I've been playing around linear tangent based guidance laws (specifically the old Atlas-Centaur Surveyor guidance, Apollo IGM and Space Shuttle PEG code) and while PEG has an option for a coast phase before the final burn, I do not there's any modes where the predictor-corrector will optimize that coast. It seems to be an external parameter.
I've found papers like, e.g.:
Ping Lu, Brian J. Griffin, Gregory A. Dukeman, and Frank R. Chavez. "Rapid Optimal Multiburn Ascent Planning and Guidance", Journal of Guidance, Control, and Dynamics, Vol. 31, No. 6 (2008), pp. 1656-1664.
But ripping out the guts of the PEG algorithm and replacing it with an approach like that is going to be fairly aggressive (and I'm not sure I'd be capable of that right now). I also don't necessarily require optimality down to the last dV of fuel and simplicity and convergence would be more important to me -- so the algorithms that NASA currently uses are likely more extensive than what I'm asking for.
I suspect there's some simple late-60s/early-70s era algorithms for producing at least good-enough answers to:
- coast-phase before final burn to orbital insertion
- time of ignition before an on-orbit finite-thrust manuever
- time of ignition before a descent burn to land on a body (airless)
And this is ultimately a Kerbal Space Program question. And unfortunately my last calculus of variations course was about 20 years ago, so I'm a bit rusty on math.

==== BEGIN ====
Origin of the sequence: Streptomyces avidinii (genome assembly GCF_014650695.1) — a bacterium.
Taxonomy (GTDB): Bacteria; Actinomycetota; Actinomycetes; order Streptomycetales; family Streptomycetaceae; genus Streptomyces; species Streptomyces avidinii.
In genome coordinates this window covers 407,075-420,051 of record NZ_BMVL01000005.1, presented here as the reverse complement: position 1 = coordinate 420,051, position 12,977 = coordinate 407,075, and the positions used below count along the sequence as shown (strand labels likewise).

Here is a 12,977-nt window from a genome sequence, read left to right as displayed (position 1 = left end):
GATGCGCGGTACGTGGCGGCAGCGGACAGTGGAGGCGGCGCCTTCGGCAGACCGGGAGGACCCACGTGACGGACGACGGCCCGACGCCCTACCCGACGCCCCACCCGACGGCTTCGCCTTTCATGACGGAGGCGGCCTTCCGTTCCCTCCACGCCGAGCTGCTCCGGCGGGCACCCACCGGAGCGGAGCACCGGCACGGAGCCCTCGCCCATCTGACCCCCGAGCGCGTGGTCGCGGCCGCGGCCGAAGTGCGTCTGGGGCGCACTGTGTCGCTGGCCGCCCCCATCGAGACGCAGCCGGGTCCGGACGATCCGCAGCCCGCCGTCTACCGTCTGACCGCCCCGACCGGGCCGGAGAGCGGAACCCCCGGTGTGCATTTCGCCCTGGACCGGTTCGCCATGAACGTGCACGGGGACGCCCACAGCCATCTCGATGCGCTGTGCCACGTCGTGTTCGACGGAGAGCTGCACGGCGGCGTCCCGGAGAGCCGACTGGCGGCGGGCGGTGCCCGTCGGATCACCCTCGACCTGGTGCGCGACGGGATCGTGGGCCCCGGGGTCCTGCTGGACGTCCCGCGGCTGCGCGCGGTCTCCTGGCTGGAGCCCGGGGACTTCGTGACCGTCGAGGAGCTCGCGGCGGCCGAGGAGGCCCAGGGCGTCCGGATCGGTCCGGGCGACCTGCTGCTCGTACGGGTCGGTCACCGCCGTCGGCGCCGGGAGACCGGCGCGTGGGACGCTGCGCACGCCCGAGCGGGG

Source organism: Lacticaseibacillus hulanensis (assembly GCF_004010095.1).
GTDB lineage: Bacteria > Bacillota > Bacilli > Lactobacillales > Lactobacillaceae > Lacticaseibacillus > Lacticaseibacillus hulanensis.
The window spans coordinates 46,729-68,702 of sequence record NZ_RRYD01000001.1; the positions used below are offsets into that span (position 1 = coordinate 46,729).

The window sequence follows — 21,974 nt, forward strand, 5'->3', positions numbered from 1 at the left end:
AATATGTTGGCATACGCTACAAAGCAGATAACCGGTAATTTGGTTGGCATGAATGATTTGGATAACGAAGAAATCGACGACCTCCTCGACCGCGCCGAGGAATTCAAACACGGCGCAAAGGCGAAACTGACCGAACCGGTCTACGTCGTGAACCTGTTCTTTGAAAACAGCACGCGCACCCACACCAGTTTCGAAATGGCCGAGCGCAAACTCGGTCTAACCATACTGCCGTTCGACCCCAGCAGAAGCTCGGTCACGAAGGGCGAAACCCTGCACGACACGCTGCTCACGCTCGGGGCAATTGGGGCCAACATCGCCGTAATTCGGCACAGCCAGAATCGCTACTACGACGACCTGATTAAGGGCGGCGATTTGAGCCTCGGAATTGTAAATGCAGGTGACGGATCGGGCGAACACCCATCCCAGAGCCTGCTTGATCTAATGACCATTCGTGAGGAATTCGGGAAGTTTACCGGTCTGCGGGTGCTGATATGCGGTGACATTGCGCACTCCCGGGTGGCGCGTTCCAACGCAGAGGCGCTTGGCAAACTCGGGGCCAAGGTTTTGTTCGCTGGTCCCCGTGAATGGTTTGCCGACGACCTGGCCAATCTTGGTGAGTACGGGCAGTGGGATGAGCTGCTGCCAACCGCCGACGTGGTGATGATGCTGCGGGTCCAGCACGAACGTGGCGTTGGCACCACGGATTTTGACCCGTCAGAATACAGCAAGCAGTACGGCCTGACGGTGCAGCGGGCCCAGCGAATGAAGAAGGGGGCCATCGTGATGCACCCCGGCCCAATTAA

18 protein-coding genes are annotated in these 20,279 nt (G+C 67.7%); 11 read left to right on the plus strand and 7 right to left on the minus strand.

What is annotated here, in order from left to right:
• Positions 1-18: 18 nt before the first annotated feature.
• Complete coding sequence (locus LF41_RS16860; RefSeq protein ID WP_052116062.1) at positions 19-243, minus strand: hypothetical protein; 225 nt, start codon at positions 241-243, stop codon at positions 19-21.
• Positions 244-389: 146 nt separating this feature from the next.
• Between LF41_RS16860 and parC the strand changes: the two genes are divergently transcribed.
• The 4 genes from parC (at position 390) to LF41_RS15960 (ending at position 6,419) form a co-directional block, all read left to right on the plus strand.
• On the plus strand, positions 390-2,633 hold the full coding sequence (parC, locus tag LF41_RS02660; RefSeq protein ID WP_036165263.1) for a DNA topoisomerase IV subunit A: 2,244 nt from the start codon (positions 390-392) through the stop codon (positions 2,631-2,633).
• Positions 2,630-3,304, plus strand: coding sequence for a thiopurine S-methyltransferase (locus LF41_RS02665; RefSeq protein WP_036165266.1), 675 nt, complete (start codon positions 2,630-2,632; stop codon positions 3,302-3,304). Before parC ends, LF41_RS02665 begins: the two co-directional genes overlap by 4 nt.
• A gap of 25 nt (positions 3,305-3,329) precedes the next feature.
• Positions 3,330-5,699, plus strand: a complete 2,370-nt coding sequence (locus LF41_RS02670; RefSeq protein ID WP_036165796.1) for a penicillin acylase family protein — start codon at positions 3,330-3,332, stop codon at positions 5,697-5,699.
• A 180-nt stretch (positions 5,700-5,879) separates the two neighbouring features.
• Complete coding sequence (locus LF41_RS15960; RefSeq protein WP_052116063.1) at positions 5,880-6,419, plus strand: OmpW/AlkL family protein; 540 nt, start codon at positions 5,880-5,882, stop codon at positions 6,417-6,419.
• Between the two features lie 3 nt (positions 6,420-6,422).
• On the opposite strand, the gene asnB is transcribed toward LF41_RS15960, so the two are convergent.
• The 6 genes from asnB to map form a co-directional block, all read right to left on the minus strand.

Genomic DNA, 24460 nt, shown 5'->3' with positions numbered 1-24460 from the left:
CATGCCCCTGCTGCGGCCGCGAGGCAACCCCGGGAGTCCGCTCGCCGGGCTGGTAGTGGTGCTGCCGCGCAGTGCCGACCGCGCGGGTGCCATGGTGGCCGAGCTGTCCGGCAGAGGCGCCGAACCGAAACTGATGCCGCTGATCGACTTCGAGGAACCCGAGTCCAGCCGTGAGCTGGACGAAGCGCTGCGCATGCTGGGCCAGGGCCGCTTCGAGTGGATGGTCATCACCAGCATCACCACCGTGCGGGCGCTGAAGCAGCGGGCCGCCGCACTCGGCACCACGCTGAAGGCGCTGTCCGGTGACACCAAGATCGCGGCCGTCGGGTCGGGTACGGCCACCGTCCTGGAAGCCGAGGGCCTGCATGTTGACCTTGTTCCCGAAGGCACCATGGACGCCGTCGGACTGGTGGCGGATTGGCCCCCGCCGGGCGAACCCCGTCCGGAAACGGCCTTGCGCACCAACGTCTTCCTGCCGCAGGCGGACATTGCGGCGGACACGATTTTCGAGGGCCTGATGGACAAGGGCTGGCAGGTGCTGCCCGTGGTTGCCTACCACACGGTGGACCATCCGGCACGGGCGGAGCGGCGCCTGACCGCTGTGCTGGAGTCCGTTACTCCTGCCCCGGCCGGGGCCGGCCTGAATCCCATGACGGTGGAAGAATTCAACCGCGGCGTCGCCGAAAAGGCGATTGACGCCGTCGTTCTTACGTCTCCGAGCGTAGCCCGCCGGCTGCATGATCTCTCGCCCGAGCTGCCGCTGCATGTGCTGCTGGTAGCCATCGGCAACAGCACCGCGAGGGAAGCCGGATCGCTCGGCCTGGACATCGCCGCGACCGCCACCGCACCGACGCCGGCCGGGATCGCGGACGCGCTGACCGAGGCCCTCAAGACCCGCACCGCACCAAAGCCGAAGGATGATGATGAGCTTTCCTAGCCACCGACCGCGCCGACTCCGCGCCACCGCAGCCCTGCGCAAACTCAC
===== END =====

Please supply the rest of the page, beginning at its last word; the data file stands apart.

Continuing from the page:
I vaguely understand primer vector theory, and it certainly seems like the bang-bang switching function is the thing I'd like to get to, but I don't know how to get it out of PEG, or how to bolt it onto PEG.
Some possible clarification: I don't think I'm concerned with closed-loop optimization. I suspect what I want is closer to the OPGUID algorithm and the SWITCH algorithm defined in:
Brown, K.R., Harrold, E.F., and Johnson, G.W. 1969. Rapid optimization of multiple-burn rocket flights. Technical Report NASA CR-1430, NASA, Marshall Space Flight Center.
What I don't know is if there's simpler approaches that I could use which could leverage more recent off-the-shelf algorithms (more specifically I already link against http://www.alglib.net/optimization/ for the Levenberg-Marquardt optimizer there, and it has a lot of other optimizers that might make solving the trajectory optimization problem much simpler, but I don't have the background to know what might be useful).
And I think my question comes down to if I should dive into the OPGUID and SWITCH algorithms -- and into dozens of pages of Fortran code which are older than I am -- or if there's a simpler more modern way to go about this which I'm missing? Subject to the external constraint that so far I've been more successful at implementing old NASA TDs than algorithms in the literature.